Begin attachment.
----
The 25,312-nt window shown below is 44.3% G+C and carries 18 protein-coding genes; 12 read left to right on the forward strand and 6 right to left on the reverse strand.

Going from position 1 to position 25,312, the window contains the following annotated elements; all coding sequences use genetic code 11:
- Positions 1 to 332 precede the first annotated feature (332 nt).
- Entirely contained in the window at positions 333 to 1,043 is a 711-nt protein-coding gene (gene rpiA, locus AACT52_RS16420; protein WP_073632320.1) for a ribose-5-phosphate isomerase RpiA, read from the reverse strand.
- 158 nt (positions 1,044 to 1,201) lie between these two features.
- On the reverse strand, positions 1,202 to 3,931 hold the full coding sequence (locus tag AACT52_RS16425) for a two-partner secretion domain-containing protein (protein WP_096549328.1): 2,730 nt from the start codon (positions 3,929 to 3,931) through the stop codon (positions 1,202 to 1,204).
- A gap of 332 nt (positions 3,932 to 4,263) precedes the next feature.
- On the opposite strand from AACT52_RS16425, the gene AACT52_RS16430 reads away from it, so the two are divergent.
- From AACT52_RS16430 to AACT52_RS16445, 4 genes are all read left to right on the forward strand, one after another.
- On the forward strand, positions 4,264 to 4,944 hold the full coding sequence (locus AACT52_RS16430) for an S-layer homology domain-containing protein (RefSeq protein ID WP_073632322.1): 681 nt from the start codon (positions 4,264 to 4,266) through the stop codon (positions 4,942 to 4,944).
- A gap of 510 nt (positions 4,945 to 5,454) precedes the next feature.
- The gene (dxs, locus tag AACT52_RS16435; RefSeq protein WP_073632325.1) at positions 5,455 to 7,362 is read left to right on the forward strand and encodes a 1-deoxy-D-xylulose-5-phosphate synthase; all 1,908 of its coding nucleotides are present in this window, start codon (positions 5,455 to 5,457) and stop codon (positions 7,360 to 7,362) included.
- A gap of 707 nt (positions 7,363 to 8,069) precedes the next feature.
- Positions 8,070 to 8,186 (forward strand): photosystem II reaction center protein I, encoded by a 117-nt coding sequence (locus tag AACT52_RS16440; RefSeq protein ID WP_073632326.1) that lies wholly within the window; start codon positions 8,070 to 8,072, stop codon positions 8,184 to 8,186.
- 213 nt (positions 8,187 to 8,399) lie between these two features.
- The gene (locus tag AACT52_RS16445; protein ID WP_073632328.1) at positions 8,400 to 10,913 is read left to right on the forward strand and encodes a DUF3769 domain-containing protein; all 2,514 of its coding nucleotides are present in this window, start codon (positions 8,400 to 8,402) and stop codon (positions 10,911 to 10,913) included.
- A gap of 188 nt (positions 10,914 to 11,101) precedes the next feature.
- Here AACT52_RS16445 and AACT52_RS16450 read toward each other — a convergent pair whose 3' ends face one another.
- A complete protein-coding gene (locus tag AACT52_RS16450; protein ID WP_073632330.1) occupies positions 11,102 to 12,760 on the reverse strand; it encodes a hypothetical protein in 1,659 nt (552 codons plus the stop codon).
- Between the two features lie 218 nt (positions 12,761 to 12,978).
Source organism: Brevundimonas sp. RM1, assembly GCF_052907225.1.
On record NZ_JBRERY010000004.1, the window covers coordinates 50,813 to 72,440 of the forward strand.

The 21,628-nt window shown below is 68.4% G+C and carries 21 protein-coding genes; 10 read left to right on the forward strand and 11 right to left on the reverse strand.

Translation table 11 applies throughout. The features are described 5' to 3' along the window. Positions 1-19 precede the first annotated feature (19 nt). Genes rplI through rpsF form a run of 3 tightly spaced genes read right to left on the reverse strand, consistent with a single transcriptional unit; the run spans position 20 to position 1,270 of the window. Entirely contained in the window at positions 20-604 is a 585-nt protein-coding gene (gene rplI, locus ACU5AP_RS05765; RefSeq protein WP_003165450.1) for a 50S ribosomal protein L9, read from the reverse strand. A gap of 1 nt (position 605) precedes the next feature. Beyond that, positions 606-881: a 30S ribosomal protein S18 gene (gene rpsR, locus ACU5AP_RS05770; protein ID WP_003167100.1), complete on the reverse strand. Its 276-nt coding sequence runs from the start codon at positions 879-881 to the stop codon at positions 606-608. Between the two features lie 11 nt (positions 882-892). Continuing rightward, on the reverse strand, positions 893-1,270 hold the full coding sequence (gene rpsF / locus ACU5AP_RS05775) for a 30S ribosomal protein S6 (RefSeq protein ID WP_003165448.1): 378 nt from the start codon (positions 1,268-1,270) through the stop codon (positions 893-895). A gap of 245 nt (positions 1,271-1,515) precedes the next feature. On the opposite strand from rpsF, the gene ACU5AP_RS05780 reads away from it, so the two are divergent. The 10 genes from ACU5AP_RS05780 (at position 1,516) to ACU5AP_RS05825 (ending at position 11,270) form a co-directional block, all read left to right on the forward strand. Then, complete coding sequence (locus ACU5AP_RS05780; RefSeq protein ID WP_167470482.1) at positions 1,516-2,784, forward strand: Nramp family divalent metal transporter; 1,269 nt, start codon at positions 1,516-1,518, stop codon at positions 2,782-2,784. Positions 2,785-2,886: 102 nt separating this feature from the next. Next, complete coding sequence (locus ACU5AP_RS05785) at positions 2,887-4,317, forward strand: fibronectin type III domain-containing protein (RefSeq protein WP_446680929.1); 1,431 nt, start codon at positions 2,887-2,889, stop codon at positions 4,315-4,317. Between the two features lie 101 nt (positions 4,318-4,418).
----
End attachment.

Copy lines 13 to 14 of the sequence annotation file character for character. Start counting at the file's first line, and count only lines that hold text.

- A gap of 707 nt (positions 7,363 to 8,069) precedes the next feature.
- Positions 8,070 to 8,186 (forward strand): photosystem II reaction center protein I, encoded by a 117-nt coding sequence (locus tag AACT52_RS16440; RefSeq protein ID WP_073632326.1) that lies wholly within the window; start codon positions 8,070 to 8,072, stop codon positions 8,184 to 8,186.